The soluble redox species is capable of forming a redox pair during use of the electrochemical sensor strip. The species of this redox pair that is present in the reagent layer 36 on the counter electrode 30, referred to as the first species, is preferably present in a greater molar amount than its counterpart species (i.e. the second species) of the same redox pair. Preferably, the molar ratio of the first species to the second species is at least 1.2:1. More preferably, the molar ratio of the first species to the second species is at least 2:1. Still more preferably, the molar ratio of the first species to the second species is at least 10:1 or at least 100:1. In an aspect especially preferred at present, the second species of the redox pair is present in an amount of at most 1 part per thousand (ppt) or at most 1 part per million (ppm), prior to the use of the sensor strip in an analysis.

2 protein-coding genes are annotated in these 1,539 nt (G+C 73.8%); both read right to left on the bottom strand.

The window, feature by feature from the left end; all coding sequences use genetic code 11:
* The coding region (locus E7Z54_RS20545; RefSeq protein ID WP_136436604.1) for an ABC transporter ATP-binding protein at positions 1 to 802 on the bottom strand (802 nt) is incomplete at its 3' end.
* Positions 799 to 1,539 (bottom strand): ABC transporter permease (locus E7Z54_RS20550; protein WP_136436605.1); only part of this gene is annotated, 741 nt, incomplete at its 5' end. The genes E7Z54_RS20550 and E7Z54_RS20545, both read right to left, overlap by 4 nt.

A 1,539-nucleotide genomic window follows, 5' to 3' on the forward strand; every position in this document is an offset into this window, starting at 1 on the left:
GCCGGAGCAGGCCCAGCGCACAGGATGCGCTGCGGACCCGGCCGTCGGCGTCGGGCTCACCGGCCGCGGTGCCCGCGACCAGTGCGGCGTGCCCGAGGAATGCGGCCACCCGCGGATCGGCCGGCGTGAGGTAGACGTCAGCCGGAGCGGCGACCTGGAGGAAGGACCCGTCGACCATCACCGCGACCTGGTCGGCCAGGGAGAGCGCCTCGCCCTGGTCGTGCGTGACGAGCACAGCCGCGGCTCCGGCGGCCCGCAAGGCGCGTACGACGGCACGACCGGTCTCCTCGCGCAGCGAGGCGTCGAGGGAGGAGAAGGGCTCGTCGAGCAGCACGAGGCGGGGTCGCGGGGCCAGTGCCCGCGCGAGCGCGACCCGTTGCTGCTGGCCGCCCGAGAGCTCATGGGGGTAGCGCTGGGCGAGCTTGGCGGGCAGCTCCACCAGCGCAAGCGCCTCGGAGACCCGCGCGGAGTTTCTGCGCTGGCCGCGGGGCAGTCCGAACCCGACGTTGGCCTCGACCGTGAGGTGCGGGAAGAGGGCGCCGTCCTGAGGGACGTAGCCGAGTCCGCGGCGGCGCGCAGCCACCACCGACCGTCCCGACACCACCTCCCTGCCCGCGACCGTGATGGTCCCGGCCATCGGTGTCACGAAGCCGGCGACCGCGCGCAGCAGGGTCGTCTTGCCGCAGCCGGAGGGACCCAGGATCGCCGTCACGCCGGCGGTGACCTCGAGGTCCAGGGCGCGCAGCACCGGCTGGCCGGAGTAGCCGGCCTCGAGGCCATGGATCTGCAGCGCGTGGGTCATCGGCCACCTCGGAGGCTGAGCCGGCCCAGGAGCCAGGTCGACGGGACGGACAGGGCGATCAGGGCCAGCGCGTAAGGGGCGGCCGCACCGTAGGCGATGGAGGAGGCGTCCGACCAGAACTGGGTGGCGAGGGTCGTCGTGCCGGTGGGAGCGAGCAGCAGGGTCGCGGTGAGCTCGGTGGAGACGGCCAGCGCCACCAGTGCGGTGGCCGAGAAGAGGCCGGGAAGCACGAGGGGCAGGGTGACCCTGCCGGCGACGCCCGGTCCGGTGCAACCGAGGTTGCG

Preferably, the soluble redox species is solubilized in the sample and mixes with the analyte and other sample constituents. The soluble redox species will, over time, mix with the enzyme and the mediator, although this may not occur to any measurable degree over the course of the analysis. The soluble redox species is not separated from the liquid sample by a mechanical barrier, nor is it separate from the liquid sample by virtue of its existence in a separate phase that is distinct from the liquid sample.